It is of particular importance to own your brand’s message, if you don’t, someone else could tell your story, and it may not be how you want you or your company represented. Bad reviews can happen. A disgruntled customer is something you hope to avoid. If you received a poor rating, be sure to have a procedure for responding and resolving the problem. No need to enter into an argument and best to use an approach for dealing direct and offline. Ignoring a customer’s bad experience is not the best policy.  

Take control of your brand with force and own your brand on and offline!

See here to watch his presentation.

Rising Leaders Bring Their Business To Market

Rising Leaders Academy students continue their Entrepreneurship program that has created a flourishing Micro-society.  They have been through almost all of the real-world steps in developing and implementing a business from developing a business plan, creating a marketing message, product development, and a SWOT analysis. This week students took their business ventures to the “Marketplace” where they sold their goods and services to the entire school community.  

Students use “Crew Cash” as a form of currency that they have been earning throughout the year.  After each marketplace, students must calculate the revenue they received and calculate sales tax.  Principal Jaber said, “This month they get to do the market for free, but next time they will pay rent!”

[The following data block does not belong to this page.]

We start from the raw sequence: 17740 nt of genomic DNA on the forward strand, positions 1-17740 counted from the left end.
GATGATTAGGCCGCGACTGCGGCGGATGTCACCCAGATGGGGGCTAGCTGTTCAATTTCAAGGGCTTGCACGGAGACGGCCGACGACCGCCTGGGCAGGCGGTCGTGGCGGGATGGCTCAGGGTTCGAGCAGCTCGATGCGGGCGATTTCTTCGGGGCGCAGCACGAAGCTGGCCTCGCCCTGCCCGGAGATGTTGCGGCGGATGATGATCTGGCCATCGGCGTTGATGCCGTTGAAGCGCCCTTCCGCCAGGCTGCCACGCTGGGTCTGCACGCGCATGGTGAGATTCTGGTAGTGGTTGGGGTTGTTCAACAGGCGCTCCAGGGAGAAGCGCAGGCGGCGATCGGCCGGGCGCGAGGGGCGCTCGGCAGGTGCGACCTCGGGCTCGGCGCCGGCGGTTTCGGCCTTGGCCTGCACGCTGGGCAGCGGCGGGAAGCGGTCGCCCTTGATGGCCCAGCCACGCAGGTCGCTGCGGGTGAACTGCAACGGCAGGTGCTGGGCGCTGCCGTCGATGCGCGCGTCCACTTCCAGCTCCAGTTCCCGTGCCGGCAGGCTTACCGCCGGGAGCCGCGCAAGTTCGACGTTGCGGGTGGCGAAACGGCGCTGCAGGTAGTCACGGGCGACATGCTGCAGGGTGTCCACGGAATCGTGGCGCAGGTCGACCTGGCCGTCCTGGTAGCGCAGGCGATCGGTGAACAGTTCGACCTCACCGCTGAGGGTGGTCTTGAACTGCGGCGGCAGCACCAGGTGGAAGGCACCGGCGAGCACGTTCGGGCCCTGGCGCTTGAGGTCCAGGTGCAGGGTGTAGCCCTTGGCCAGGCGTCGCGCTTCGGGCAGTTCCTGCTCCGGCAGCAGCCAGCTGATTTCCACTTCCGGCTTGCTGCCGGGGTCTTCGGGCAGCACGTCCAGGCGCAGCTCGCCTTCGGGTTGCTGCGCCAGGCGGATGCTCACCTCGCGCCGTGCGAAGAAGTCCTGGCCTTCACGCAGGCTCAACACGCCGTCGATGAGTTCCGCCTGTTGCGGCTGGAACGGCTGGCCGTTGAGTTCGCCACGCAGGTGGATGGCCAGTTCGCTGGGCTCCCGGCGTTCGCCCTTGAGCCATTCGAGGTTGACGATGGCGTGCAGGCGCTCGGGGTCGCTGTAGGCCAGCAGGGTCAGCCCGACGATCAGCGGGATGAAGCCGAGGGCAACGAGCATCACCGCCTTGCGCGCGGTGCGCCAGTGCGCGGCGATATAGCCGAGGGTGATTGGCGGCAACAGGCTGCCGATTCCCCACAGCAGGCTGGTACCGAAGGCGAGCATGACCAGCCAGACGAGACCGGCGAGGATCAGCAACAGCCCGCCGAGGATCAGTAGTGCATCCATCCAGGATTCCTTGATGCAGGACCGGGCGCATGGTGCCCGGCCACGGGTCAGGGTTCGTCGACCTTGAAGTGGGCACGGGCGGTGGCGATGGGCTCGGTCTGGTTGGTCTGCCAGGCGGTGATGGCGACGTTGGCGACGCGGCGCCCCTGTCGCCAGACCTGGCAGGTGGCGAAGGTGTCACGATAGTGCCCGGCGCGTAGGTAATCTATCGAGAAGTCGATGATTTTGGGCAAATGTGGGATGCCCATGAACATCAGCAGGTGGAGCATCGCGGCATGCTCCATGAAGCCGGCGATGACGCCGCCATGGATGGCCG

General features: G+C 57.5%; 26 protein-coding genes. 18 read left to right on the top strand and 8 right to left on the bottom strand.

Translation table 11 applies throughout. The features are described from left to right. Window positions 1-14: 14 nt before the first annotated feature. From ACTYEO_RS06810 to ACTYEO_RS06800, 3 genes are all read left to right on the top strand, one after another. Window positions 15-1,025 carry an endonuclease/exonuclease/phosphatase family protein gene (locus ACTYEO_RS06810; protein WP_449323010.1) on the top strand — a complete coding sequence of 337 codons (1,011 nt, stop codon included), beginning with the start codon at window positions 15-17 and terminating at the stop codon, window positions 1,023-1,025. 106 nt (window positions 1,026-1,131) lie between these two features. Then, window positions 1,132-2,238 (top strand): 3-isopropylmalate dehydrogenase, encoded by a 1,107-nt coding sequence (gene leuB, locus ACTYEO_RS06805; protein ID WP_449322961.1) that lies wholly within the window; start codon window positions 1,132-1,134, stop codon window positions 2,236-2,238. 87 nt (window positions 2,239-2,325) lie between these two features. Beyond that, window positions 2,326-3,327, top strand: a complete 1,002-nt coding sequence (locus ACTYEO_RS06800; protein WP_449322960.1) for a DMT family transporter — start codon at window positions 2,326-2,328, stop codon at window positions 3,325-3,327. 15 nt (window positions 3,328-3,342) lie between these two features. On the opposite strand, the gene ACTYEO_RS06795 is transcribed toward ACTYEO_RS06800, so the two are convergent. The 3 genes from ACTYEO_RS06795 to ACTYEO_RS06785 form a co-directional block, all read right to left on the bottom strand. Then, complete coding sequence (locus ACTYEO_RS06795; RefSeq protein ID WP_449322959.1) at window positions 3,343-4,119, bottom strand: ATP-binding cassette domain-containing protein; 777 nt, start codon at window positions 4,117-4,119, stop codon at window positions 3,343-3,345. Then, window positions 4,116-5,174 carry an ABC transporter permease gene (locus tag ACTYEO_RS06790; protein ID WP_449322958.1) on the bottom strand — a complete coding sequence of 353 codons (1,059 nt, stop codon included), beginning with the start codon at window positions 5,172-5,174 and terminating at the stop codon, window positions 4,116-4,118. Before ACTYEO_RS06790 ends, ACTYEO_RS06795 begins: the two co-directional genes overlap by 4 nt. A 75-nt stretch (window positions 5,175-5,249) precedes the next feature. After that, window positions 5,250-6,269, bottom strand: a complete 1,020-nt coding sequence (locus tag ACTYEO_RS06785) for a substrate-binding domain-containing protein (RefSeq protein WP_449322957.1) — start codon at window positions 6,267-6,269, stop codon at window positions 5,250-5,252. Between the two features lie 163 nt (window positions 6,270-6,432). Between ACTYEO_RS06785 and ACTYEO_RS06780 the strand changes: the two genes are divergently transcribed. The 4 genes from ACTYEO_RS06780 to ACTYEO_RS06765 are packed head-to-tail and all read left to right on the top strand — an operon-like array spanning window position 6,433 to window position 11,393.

Click here to see videos for their commercials. 

Coffee Gives More Than Caffeine

Amavida Coffee and Tea is an importer, roaster, and purveyor of Organic and Fair Trade specialty coffees. “Amavida” was born from a combination of Spanish words for love, “amar,“ and life, “vida.“  Their goal is to build meaningful relationships with coffee farmers, suppliers, employees and the environment, while sourcing premium Fair Trade Coffee beans and serving delicious beverages to customers. 

The company is a Certified B Corporation and Florida Benefit Corporation, known as a B Corps.  During the November Coffee and Conversations, Jennifer Pawlik, Project Coordinator and Benefits Officer for Amavida shared her experience with the application and evaluation process in which a company must undergo to gain B Corp Certification.   

B Corporations redefines success in business.  Certified B Corporations meet high standards of social and environmental responsibility.  Companies that strive for this certification are a part of a collective movement to do “business for good.”  See more to Become a certified B Corp. 

Effective July 1, 2014, Florida joined the growing number of states that permit special types of for-profit corporations to pursue substantial public interest goals at the possible expense or deferral of profit maximization.  The legislation allows companies to form either a benefit corporation or a social purpose corporation, each having unique criteria.  See article in the Florida Bar Journal.  

Businesses that strive to implement a core value of giving and global social responsibility may find that becoming a Florida B Corp a solution to ensuring a sustainable model.